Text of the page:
My Thoughts

This was a delightful story. Could you see the plot a mile off? Of course! Was the putative “Cousin Matthew” [Downton Abbey] hatching schemes at a rate that would have made Miss O’Brien need a cuppa and a fag out back with Thomas? [Downton, again]. Oh, yes! But this story is Victorian and we know it ends on a happy note–it must, it simply had to hadn’t it? (Yes, sadly, there are racist comments about an Indian servant. Be aware.)

I listened to the excellent audio book from Persephone Books which is only $4.99 on Audible (linked)

The Making of a Marchioness by Frances Hogsdon-Burnett

My Verdict

4 Stars

To learn more about The Classics Club and their “Spins” read this post.

For my past Spin book reviews click the title to go to my review:

Wide Saragaso Sea

Tortilla Flat

Excellent Women

Groves of Academe

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Review: The Salt Fields: A Novella by Stacy D. Flood

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My Interest

I remember reading the announcement of this book but dwelling on “ghost story” and how I do not like those. Well, happily, I was once again between audios and this one was available. I’m so glad it was. Some times I enjoy things when I find them at moments like this that I would otherwise skip. A spontaneous “Oh, sure, why not” to a book can enliven my reading. Are you like that, too? Or do you plan all of your reading? I do both. Here is a good discussion (about 10-12 minutes in) on planned vs spontaneous reading on the podcast. Tea or Books? #97: Spontaneous or Planned Reading, and Tension vs Thank Heaven Fasting.

Now back to this incredible novella….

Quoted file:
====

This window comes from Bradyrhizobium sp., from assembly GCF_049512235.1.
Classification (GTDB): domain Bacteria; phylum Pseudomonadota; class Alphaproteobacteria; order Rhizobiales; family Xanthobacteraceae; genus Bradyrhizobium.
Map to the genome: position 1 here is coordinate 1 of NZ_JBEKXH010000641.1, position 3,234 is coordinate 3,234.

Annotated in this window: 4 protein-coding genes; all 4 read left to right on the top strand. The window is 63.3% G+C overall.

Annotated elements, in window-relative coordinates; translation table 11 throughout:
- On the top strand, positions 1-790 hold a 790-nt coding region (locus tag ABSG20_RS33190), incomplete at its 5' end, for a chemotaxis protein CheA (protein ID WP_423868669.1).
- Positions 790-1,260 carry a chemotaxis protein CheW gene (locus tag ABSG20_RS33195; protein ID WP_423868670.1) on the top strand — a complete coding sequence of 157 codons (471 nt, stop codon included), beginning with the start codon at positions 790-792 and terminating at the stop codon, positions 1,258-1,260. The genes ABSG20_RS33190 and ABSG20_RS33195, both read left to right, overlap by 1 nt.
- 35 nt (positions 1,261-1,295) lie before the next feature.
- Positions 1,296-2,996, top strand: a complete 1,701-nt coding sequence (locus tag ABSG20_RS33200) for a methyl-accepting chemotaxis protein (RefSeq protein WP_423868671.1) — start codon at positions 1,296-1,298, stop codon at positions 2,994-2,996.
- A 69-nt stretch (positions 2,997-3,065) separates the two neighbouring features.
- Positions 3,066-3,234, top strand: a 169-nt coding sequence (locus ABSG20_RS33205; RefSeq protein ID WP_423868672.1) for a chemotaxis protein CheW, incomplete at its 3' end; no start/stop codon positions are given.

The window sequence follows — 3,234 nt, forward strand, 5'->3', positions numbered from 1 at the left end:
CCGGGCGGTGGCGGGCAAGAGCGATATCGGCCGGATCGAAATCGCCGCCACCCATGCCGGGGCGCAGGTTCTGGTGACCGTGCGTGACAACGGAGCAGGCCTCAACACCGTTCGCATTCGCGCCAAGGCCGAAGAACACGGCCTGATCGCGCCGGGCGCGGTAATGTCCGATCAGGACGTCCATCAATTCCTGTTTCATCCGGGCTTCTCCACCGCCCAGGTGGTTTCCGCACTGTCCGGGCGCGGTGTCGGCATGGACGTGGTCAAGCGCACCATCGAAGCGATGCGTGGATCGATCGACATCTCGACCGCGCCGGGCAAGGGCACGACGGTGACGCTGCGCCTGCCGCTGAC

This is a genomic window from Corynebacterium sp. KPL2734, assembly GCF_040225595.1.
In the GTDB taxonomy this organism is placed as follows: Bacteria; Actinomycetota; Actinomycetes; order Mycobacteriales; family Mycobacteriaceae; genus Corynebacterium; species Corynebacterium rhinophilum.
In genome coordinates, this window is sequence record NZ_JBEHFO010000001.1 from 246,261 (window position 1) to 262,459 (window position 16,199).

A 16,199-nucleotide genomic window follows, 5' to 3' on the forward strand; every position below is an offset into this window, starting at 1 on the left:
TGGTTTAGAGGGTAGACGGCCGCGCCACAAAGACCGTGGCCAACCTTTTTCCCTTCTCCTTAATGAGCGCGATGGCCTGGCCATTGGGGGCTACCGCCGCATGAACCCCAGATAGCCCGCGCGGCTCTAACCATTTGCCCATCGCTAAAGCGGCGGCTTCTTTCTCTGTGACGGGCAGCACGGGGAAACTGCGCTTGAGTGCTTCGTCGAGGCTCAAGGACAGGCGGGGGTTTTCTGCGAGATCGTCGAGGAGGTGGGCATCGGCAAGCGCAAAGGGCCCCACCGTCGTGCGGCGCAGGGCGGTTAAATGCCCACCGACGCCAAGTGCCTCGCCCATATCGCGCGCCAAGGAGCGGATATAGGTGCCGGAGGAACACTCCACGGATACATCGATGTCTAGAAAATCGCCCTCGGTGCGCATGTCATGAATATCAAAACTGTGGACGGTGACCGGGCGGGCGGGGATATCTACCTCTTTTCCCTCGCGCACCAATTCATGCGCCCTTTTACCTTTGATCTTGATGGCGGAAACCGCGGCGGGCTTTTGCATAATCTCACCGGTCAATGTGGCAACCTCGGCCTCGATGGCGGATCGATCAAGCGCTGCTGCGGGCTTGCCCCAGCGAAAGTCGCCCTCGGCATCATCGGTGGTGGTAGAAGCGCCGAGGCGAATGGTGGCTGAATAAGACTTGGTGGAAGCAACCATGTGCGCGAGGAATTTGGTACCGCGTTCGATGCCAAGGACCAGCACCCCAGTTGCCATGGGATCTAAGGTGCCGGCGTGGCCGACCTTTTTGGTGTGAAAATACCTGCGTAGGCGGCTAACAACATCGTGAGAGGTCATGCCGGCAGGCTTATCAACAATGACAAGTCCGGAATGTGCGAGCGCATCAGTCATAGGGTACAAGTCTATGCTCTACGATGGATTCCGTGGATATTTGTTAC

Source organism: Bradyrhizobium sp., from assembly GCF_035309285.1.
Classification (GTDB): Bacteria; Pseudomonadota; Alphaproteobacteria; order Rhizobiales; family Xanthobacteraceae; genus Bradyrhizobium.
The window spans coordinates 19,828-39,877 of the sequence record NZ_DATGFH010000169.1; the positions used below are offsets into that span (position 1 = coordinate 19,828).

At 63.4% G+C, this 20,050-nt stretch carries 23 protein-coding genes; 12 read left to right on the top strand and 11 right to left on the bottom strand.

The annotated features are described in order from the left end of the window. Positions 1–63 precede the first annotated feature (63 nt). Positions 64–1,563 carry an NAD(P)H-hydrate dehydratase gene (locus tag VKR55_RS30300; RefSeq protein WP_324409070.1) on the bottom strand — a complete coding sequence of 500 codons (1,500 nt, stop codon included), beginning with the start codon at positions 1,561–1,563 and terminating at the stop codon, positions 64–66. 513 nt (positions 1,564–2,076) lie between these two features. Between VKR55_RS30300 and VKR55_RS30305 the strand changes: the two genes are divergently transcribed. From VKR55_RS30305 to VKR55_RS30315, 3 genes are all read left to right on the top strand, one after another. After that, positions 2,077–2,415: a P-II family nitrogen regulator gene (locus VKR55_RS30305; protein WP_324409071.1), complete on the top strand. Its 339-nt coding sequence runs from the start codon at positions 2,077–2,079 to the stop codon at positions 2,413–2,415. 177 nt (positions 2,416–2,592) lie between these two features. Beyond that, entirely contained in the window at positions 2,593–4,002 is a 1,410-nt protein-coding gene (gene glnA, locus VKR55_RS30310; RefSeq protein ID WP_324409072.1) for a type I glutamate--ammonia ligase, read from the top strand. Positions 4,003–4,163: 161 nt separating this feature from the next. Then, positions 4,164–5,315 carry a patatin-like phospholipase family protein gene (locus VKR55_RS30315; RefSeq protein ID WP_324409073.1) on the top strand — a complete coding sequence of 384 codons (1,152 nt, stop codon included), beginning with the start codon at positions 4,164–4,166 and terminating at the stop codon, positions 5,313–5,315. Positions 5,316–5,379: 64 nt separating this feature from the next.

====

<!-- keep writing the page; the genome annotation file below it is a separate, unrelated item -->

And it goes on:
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Image credit: Copyright Pearson Education Inc. Found here (click)

The Story

Minister Peters has had enough of the hard life in South Carolina where he is a teacher, but lives surrounded by ghosts. The ghost of his wife, of his little daughter, of family members, friends, lynching victims and more. When a mass grave of infants born to enslaved people is uncovered he is “done” and joins the Great Migration to the North that took thousands of southern Blacks to the great cities of the North.

His journey must start somewhere and his starts on a segregated train, leaving a segregated railroad station. He is thrown together randomly by the availability of seats with a couple–the wife so fair-skinned she could “pass” as white, the husband, a bit of a braggart and player. The other man is a returned soldier, navigating post World War II life back in the world of Jim Crow. Along the way, thanks to the slow-moving, long-stopping local train, they all have new experiences, share confidences and jokes, and reveal themselves carefully to each other.

An “inner dialogue” gives us Preacher’s thoughts and opinions of his fellow migrants and gives us much of his background.

My Thoughts

This is one of the finest “inner dialogue” stories I’ve ever read. The audio is superbly performed by Sean Crisden who should be considered for an Audie Award. If Novellas in November happens again this year, keep this book in mind. It is not to be missed.

My Verdict

4.0 Stars

Salt Fields: A Novella by Stacy D. Flood

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Eternal by Lisa Scottoline

My Interest

I liked the sound of the story! And, Lisa Scottoline’s essays are favorites of mine. I’ve read one of her thrillers as well.

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The Story